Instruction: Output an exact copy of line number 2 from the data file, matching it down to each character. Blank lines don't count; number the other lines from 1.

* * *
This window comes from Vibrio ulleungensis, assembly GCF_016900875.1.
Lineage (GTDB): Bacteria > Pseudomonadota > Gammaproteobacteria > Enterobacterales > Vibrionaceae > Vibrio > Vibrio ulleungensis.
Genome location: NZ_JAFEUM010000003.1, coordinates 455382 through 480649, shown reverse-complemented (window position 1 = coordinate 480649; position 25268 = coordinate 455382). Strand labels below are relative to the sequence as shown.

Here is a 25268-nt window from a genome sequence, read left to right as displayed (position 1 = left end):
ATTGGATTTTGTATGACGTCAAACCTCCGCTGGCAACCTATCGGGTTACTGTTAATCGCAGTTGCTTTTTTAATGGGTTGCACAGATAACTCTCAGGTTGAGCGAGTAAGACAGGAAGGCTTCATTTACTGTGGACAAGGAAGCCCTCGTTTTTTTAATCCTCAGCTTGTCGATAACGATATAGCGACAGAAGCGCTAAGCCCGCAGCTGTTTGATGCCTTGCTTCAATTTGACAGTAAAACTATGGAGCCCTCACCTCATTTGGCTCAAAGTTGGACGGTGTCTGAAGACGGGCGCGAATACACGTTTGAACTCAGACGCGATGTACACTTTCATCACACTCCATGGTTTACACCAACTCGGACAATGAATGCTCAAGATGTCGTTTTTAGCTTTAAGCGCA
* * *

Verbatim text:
Lineage (GTDB): Bacteria > Pseudomonadota > Gammaproteobacteria > Enterobacterales > Vibrionaceae > Vibrio > Vibrio ulleungensis.